But, in all honesty, he never lived up to his slightly amended name, either: Spike.
Fortunately, even a series of ill-fitting names can’t keep a cat from the home that’s meant to be his.
Spike made the journey to Tabby’s Place just over a year ago, as the “funky tuxedo” in a quivering quartet. Classic tuxedo mate Cory was by far the most frightened, trembling in his formalwear and provoking Jonathan to dub him “a horror” during his intake exam. (OK, so he literally climbed the literal wall…in some cultures, that’s considered a show of affection.)
Then there was Tanya, she of the orblike green-marble eyes that would draw you in, then scan you with suspicion as you approached before taking off like a shot.
Melanie was the oddball of the group, a slightly-crosseyed tabby who was already ready to love humans. Naturally, she was adopted in a flash.
But then there was “Spice.” Clearly this timid, but not quite Cory-terrified, boy had rented his tux from an artsy designer shop. You can’t find garb like this in just any prom shop. Matching our handsome guy’s one-of-a-kind look was a curious, hopeful-yet-hesitant personality. “Spice” definitely didn’t want to be hugged and smooshed, but neither was he a horror, or uninterested in these strange human beans surrounding him. The funky tuxedo was keeping his options open.
Once unburdened of his too-girly, too-spicy name and moved to big Suite B, Spike began stretching out, physically and otherwise. After a week or so of cowering at the top of the ramp (a very hip thing to do if you’re a new cat - all the cool cats are doing it), Spike slipped his way down, still remaining over human bean heads, but allowing those beans close enough to get a good look.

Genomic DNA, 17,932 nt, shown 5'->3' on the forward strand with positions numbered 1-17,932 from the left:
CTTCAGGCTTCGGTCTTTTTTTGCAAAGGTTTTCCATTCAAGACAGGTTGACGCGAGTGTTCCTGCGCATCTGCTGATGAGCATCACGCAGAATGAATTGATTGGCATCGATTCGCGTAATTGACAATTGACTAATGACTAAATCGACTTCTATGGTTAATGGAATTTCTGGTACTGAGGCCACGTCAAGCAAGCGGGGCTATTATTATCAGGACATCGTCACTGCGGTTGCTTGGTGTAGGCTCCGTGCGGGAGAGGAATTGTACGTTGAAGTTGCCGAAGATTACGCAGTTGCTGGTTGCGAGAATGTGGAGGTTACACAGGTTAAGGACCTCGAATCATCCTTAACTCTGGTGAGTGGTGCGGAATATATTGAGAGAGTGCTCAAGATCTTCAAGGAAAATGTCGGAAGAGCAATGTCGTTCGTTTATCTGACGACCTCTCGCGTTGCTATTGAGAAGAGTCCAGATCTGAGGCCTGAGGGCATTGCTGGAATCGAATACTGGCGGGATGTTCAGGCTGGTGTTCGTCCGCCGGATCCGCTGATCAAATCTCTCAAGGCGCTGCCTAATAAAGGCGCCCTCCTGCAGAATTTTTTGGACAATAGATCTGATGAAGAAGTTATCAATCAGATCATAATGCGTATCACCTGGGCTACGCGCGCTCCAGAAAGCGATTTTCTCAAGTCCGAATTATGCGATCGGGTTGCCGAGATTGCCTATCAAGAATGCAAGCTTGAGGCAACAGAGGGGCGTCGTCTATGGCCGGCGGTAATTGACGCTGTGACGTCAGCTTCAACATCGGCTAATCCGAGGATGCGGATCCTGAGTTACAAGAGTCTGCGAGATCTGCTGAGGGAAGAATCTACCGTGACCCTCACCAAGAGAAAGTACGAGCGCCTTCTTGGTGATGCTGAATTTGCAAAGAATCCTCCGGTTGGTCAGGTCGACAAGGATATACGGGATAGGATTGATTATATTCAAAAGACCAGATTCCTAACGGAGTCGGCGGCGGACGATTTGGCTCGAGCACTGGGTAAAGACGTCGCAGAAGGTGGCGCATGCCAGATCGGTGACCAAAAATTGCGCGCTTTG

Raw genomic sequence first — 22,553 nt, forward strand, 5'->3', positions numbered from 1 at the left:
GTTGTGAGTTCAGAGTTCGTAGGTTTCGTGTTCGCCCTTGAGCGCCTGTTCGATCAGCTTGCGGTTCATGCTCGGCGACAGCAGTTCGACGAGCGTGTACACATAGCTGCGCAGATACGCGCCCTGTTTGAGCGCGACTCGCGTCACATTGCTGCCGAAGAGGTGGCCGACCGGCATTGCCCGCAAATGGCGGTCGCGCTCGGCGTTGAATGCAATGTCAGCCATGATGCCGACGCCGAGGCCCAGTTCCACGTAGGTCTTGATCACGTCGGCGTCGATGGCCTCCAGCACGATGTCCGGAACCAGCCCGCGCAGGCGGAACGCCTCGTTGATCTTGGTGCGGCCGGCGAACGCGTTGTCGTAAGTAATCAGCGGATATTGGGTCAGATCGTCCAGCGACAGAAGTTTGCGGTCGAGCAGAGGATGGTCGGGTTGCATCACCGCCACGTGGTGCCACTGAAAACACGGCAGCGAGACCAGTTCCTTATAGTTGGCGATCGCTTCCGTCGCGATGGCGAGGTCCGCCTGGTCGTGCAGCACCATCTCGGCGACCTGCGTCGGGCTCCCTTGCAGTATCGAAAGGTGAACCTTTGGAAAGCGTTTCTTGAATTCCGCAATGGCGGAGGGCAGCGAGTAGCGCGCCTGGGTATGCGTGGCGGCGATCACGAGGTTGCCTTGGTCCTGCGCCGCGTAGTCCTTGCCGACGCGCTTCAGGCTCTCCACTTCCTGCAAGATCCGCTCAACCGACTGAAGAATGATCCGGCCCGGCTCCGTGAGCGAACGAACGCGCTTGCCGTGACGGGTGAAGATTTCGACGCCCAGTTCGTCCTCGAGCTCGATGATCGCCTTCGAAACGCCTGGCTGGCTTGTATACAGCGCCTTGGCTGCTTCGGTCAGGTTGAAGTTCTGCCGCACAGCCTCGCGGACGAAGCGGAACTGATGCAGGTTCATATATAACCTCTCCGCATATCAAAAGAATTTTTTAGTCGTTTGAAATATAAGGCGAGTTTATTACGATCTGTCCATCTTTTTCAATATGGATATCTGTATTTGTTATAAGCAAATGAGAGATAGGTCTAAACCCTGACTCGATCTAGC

I enjoyed many blink-fests with Spike in those early days. While he remained essentially untouchable, he was quite interested in gentle eye contact. Some say the slow cat blink means “I love you,” while others deem it to be a more platonic “kitty smile.” Whatever the exact meaning, the gesture is a lovey one, and this human bean was eager to love on our funky tuxedo in any way he’d allow.
But as months danced by, blinking gave way to petting. I was far from the only one loving Spike, and the dogged volunteers who adored him were convincing him that love is good. Although still shy-ish, Spike was finally, really interested in the crazy human beans who had always been so interested in him. My heart sang when Spike would greet me by rubbing up against my legs, craning his neck to be scratched in all the right spots. He was becoming the love-bug he’d always wanted to be.
Cast aside any images of tough-guy ‘tude or studded collars, because Spike was always a lamb. I don’t think the funky tuxedo would have even taken down one of the stink bugs that bug central NJ this time of year.
Fortunately, Spike has managed to take down the best quarry of all: a mom of his own.
Yes, it’s another case of an AmazingAdopter (it’s quite an extended family, you see), opening her arms and heart wide-open to a cat with quirks, loving him - yes - just the way he is.
Cory and Tanya, I hope you’re taking notes. The same stellar volunteers who worked their loving ways on Spike are far from finished with loving you. The AwesomeAdopter family out there is legion, and your days are coming.